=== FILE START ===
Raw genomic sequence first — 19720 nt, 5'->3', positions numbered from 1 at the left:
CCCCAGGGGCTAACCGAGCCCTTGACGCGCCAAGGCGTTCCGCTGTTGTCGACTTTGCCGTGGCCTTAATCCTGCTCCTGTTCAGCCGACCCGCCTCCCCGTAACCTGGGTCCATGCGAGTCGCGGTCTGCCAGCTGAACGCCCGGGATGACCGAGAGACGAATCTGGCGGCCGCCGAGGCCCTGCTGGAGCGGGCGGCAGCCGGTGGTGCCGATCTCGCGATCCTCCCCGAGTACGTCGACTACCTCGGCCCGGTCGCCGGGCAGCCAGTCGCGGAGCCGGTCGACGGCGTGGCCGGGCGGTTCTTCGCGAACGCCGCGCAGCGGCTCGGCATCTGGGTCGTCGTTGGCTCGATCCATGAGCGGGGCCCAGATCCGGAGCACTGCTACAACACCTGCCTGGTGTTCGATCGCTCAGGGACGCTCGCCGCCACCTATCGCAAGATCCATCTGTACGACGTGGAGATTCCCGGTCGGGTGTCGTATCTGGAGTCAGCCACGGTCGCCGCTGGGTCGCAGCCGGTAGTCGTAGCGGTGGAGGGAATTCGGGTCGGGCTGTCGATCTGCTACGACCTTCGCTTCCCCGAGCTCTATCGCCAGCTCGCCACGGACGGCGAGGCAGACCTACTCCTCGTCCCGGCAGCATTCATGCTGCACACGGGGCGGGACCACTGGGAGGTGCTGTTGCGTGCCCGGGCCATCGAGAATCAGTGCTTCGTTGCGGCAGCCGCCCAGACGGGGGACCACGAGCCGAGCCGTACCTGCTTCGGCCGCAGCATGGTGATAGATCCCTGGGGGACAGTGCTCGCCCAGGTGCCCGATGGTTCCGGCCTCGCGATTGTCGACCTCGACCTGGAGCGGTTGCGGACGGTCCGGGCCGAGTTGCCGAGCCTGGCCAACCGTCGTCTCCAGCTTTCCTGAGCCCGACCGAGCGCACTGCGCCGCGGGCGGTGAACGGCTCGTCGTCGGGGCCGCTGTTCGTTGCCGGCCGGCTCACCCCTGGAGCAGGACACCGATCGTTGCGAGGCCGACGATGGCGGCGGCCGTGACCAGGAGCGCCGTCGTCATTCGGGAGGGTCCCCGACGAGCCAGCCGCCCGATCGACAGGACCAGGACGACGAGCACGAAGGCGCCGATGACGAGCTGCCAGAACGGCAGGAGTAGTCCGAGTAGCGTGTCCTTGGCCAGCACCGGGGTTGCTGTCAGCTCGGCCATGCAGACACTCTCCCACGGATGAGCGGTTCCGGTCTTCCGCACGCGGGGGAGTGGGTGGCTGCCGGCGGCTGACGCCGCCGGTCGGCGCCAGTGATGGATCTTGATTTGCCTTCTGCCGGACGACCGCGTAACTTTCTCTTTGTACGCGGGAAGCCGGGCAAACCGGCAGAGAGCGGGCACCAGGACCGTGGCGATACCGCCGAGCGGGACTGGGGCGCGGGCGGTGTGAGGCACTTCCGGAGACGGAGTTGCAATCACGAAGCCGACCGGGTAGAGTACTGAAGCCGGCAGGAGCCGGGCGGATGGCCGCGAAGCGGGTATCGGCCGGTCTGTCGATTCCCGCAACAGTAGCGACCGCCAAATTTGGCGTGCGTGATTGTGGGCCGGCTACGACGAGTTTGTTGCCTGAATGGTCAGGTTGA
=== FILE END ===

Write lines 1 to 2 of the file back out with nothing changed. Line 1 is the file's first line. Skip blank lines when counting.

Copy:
Raw genomic sequence first — 19720 nt, 5'->3', positions numbered from 1 at the left:
CCCCAGGGGCTAACCGAGCCCTTGACGCGCCAAGGCGTTCCGCTGTTGTCGACTTTGCCGTGGCCTTAATCCTGCTCCTGTTCAGCCGACCCGCCTCCCCGTAACCTGGGTCCATGCGAGTCGCGGTCTGCCAGCTGAACGCCCGGGATGACCGAGAGACGAATCTGGCGGCCGCCGAGGCCCTGCTGGAGCGGGCGGCAGCCGGTGGTGCCGATCTCGCGATCCTCCCCGAGTACGTCGACTACCTCGGCCCGGTCGCCGGGCAGCCAGTCGCGGAGCCGGTCGACGGCGTGGCCGGGCGGTTCTTCGCGAACGCCGCGCAGCGGCTCGGCATCTGGGTCGTCGTTGGCTCGATCCATGAGCGGGGCCCAGATCCGGAGCACTGCTACAACACCTGCCTGGTGTTCGATCGCTCAGGGACGCTCGCCGCCACCTATCGCAAGATCCATCTGTACGACGTGGAGATTCCCGGTCGGGTGTCGTATCTGGAGTCAGCCACGGTCGCCGCTGGGTCGCAGCCGGTAGTCGTAGCGGTGGAGGGAATTCGGGTCGGGCTGTCGATCTGCTACGACCTTCGCTTCCCCGAGCTCTATCGCCAGCTCGCCACGGACGGCGAGGCAGACCTACTCCTCGTCCCGGCAGCATTCATGCTGCACACGGGGCGGGACCACTGGGAGGTGCTGTTGCGTGCCCGGGCCATCGAGAATCAGTGCTTCGTTGCGGCAGCCGCCCAGACGGGGGACCACGAGCCGAGCCGTACCTGCTTCGGCCGCAGCATGGTGATAGATCCCTGGGGGACAGTGCTCGCCCAGGTGCCCGATGGTTCCGGCCTCGCGATTGTCGACCTCGACCTGGAGCGGTTGCGGACGGTCCGGGCCGAGTTGCCGAGCCTGGCCAACCGTCGTCTCCAGCTTTCCTGAGCCCGACCGAGCGCACTGCGCCGCGGGCGGTGAACGGCTCGTCGTCGGGGCCGCTGTTCGTTGCCGGCCGGCTCACCCCTGGAGCAGGACACCGATCGTTGCGAGGCCGACGATGGCGGCGGCCGTGACCAGGAGCGCCGTCGTCATTCGGGAGGGTCCCCGACGAGCCAGCCGCCCGATCGACAGGACCAGGACGACGAGCACGAAGGCGCCGATGACGAGCTGCCAGAACGGCAGGAGTAGTCCGAGTAGCGTGTCCTTGGCCAGCACCGGGGTTGCTGTCAGCTCGGCCATGCAGACACTCTCCCACGGATGAGCGGTTCCGGTCTTCCGCACGCGGGGGAGTGGGTGGCTGCCGGCGGCTGACGCCGCCGGTCGGCGCCAGTGATGGATCTTGATTTGCCTTCTGCCGGACGACCGCGTAACTTTCTCTTTGTACGCGGGAAGCCGGGCAAACCGGCAGAGAGCGGGCACCAGGACCGTGGCGATACCGCCGAGCGGGACTGGGGCGCGGGCGGTGTGAGGCACTTCCGGAGACGGAGTTGCAATCACGAAGCCGACCGGGTAGAGTACTGAAGCCGGCAGGAGCCGGGCGGATGGCCGCGAAGCGGGTATCGGCCGGTCTGTCGATTCCCGCAACAGTAGCGACCGCCAAATTTGGCGTGCGTGATTGTGGGCCGGCTACGACGAGTTTGTTGCCTGAATGGTCAGGTTGA